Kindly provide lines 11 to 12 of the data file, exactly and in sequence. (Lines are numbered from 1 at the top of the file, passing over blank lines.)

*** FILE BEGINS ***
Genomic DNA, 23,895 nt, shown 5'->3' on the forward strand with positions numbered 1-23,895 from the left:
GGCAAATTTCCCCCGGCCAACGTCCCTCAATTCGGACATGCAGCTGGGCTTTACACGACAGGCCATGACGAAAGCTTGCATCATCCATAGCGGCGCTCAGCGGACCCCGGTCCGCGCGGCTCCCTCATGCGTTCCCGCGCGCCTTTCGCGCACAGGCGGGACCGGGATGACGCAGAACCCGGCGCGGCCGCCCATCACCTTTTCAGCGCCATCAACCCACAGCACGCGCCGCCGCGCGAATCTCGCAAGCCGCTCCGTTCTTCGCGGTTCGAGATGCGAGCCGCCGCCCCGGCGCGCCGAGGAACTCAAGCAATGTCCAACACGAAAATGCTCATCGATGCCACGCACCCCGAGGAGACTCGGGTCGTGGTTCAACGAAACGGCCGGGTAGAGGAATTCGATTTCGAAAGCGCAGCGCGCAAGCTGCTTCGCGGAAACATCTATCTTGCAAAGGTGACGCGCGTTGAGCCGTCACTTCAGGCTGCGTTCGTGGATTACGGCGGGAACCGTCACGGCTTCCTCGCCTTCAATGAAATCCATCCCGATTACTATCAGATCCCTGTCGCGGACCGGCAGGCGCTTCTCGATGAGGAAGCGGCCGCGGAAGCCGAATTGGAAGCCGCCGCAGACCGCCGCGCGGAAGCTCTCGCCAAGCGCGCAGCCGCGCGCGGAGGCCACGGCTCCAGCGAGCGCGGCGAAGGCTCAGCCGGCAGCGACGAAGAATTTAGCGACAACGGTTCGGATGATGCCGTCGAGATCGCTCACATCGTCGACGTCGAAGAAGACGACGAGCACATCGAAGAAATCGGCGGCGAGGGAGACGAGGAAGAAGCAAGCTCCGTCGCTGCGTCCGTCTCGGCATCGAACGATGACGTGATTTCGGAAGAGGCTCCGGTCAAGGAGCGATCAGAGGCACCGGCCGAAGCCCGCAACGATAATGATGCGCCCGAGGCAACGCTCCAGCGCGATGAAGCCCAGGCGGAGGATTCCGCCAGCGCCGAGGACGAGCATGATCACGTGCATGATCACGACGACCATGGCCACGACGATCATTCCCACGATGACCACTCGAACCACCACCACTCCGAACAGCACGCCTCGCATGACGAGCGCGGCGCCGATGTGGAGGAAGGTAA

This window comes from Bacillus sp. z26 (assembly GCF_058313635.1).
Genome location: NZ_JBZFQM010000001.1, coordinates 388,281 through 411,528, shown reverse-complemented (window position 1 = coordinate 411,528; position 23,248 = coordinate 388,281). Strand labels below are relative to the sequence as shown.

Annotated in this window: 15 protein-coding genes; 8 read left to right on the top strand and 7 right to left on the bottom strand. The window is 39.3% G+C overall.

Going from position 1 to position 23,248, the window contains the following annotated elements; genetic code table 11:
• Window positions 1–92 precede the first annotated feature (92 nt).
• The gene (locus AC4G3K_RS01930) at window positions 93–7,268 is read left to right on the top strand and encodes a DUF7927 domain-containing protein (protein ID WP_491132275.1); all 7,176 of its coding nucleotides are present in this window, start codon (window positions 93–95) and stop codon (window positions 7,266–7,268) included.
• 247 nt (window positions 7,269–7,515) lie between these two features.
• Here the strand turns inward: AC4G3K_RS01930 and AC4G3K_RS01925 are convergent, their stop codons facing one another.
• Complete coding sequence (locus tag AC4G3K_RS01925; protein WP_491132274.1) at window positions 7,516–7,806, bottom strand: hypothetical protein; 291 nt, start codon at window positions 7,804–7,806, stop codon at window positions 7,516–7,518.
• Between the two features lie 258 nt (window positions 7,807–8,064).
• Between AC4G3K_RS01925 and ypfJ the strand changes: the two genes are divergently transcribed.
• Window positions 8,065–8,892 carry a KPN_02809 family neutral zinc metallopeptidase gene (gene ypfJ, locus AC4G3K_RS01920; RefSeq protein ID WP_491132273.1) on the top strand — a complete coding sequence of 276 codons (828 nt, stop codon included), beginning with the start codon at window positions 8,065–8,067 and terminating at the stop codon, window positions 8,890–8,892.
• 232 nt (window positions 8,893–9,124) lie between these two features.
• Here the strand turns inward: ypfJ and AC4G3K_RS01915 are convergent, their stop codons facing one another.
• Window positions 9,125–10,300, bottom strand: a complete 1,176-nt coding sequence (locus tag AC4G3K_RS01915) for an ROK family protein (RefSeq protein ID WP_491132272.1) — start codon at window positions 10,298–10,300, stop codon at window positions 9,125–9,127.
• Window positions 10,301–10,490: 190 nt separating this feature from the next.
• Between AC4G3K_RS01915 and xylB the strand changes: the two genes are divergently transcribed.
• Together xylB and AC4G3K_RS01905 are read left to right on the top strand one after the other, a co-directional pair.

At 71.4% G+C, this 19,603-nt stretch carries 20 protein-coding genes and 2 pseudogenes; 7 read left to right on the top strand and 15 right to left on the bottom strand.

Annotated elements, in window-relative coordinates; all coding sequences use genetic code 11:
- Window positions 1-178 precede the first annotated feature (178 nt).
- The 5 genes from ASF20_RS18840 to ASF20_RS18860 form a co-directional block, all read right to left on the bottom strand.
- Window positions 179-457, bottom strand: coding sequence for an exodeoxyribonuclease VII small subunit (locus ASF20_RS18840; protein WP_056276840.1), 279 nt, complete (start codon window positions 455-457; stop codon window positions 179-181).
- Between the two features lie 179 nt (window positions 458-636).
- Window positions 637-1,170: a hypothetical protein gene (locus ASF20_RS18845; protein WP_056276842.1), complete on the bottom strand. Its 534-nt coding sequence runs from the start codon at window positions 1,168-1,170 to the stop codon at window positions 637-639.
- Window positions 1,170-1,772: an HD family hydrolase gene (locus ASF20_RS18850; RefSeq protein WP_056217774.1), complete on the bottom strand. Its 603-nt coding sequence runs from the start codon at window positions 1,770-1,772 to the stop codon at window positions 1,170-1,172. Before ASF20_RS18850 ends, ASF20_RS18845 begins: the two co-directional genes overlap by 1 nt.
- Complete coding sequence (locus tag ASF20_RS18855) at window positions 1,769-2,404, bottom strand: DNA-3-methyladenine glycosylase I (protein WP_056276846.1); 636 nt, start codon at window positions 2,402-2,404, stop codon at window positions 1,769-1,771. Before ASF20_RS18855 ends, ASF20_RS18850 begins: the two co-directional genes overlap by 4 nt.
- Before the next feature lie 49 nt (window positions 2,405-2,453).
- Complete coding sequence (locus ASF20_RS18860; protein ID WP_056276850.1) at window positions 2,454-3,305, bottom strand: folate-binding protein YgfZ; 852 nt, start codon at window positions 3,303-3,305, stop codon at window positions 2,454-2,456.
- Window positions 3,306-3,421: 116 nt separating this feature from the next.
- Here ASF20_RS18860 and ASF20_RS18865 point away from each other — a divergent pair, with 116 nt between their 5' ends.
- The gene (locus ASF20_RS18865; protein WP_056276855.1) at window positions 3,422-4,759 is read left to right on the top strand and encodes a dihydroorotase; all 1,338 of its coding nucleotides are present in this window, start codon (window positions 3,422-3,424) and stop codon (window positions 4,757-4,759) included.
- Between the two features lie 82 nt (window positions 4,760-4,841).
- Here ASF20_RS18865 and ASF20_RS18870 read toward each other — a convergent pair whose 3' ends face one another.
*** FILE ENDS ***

• Complete coding sequence (locus tag AC4G3K_RS01925; protein WP_491132274.1) at window positions 7,516–7,806, bottom strand: hypothetical protein; 291 nt, start codon at window positions 7,804–7,806, stop codon at window positions 7,516–7,518.
• Between the two features lie 258 nt (window positions 7,807–8,064).